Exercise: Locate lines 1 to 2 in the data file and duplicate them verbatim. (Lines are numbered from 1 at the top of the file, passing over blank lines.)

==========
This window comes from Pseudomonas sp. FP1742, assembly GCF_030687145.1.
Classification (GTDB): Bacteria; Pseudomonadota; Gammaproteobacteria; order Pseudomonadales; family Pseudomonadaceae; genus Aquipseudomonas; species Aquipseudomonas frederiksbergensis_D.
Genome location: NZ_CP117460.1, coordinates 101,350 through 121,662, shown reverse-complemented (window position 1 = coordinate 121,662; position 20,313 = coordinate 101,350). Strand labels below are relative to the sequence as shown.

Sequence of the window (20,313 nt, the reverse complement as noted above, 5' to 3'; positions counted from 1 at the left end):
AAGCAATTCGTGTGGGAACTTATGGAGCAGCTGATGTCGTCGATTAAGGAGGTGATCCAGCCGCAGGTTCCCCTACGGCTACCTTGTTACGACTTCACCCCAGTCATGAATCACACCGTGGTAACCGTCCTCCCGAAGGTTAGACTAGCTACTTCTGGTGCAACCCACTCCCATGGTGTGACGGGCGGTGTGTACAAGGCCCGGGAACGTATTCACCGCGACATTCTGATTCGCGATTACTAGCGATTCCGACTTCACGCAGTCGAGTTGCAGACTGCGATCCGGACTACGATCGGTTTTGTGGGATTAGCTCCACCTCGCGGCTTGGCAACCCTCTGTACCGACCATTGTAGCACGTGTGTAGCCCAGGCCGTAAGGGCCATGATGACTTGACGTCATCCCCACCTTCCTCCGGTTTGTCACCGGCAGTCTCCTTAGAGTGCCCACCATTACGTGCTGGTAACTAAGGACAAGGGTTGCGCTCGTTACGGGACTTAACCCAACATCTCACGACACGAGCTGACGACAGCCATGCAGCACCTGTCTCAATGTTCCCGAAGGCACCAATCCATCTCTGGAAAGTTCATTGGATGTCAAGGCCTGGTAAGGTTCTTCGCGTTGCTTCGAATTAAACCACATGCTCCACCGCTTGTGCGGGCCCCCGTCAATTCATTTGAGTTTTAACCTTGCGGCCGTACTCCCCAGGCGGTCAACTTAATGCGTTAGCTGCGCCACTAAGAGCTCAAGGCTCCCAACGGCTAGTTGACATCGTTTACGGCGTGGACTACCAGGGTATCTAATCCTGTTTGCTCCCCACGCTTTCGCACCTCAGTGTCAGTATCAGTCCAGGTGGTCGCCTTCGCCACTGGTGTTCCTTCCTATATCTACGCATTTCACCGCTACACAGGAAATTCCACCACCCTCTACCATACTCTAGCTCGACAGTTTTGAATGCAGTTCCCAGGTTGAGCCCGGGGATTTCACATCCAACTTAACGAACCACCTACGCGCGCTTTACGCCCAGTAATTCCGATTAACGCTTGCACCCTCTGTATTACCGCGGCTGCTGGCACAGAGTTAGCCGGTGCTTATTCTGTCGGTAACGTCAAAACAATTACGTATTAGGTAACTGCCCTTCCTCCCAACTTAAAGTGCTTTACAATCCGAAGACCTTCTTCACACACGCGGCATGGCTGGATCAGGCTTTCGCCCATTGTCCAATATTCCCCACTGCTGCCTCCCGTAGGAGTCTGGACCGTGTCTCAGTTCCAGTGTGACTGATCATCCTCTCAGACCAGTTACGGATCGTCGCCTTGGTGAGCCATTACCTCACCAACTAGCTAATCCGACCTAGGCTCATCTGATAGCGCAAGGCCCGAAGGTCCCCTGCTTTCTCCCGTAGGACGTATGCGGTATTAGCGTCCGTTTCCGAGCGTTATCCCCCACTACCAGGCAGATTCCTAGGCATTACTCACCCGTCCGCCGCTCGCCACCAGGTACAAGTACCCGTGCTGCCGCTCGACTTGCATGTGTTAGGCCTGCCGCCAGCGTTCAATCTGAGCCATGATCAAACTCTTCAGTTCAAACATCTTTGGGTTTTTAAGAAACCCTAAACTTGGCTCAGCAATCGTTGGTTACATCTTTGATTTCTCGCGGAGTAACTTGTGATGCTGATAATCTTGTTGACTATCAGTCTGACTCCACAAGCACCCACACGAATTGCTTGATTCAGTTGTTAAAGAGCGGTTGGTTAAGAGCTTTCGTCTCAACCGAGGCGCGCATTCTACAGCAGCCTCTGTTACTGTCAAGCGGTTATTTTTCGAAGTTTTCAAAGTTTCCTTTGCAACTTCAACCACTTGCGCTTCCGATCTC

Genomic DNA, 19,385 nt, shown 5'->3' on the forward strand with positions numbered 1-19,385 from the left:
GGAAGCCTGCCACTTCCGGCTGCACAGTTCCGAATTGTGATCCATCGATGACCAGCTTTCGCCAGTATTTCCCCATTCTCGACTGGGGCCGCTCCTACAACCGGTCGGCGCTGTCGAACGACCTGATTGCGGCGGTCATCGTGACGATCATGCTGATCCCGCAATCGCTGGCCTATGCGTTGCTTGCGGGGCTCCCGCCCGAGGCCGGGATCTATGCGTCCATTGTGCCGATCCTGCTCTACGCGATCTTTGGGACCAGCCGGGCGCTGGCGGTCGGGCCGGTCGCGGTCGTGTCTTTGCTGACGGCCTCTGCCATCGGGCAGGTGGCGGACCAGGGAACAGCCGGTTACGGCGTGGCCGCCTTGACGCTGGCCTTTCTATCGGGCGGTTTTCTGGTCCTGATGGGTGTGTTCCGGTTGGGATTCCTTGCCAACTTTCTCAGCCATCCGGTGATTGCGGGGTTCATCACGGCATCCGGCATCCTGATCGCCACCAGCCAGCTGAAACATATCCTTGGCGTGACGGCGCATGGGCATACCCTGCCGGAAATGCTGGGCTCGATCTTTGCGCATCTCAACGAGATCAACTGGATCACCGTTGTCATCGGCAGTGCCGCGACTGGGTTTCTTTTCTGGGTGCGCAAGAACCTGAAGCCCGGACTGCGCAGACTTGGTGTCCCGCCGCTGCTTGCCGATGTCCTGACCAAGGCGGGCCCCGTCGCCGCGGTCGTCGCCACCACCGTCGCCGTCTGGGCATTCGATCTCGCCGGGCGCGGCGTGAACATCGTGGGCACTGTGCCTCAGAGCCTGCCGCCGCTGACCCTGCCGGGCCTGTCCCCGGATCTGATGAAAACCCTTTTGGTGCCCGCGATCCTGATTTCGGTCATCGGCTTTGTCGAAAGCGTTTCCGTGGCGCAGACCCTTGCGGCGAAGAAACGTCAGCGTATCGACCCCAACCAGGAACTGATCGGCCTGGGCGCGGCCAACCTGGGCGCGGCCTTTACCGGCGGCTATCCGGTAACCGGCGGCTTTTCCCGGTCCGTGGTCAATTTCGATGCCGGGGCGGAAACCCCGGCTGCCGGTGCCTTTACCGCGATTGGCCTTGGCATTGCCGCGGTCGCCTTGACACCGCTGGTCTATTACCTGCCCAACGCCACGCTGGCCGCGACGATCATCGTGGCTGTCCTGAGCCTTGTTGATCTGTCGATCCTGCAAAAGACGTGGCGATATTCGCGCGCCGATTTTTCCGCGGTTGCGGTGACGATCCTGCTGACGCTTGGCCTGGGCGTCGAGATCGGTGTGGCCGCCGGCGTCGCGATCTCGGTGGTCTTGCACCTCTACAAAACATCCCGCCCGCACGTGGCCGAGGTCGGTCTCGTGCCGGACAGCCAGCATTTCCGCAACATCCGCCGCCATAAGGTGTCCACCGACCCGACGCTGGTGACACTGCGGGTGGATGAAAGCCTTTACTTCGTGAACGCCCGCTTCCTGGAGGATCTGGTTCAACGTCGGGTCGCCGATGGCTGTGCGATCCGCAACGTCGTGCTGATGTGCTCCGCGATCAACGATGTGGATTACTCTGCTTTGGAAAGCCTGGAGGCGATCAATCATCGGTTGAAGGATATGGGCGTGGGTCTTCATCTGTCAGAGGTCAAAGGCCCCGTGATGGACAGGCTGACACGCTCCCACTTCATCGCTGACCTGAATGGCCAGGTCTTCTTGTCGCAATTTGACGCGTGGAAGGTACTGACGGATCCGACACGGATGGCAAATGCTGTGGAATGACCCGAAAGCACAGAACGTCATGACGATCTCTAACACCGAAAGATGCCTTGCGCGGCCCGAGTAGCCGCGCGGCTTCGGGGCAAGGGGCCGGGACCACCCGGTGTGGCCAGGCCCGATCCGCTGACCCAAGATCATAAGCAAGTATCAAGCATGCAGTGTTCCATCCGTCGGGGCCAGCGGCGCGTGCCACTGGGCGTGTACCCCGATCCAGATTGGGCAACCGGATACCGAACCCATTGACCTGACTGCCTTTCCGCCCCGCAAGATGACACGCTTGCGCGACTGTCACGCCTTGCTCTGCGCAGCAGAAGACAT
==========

This window comes from Pseudomonas sp. FP1742, assembly GCF_030687145.1.
Classification (GTDB): Bacteria; Pseudomonadota; Gammaproteobacteria; order Pseudomonadales; family Pseudomonadaceae; genus Aquipseudomonas; species Aquipseudomonas frederiksbergensis_D.